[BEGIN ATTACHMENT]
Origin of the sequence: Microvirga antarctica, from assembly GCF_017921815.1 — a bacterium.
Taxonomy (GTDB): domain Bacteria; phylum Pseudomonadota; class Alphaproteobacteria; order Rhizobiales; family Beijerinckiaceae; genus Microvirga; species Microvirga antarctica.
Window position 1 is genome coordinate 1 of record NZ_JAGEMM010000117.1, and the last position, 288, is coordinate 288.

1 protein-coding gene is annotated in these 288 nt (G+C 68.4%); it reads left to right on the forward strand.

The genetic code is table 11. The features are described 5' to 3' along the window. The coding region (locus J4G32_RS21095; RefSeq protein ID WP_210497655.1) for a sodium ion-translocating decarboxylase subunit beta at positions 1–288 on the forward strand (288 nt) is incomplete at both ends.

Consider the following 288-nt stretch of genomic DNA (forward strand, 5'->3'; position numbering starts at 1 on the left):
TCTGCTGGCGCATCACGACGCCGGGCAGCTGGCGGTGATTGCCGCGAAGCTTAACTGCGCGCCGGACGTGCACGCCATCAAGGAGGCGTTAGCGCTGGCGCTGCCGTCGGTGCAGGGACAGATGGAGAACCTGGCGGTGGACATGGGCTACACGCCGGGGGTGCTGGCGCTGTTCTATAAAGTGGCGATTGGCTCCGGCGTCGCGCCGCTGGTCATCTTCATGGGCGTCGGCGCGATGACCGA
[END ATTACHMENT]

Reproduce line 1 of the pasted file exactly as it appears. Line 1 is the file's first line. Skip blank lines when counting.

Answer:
Origin of the sequence: Microvirga antarctica, from assembly GCF_017921815.1 — a bacterium.